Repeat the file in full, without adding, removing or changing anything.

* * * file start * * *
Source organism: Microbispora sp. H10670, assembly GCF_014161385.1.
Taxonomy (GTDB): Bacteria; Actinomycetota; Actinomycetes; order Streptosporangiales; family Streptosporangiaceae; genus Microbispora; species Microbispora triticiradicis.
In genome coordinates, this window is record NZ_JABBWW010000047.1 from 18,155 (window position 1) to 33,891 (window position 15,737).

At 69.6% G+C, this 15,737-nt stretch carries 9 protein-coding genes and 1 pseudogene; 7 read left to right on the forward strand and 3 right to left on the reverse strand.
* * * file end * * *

Source organism: Microbispora sp. H10670, assembly GCF_014161385.1.
Taxonomy (GTDB): Bacteria; Actinomycetota; Actinomycetes; order Streptosporangiales; family Streptosporangiaceae; genus Microbispora; species Microbispora triticiradicis.
In genome coordinates, this window is record NZ_JABBWW010000047.1 from 18,155 (window position 1) to 33,891 (window position 15,737).

At 69.6% G+C, this 15,737-nt stretch carries 9 protein-coding genes and 1 pseudogene; 7 read left to right on the forward strand and 3 right to left on the reverse strand.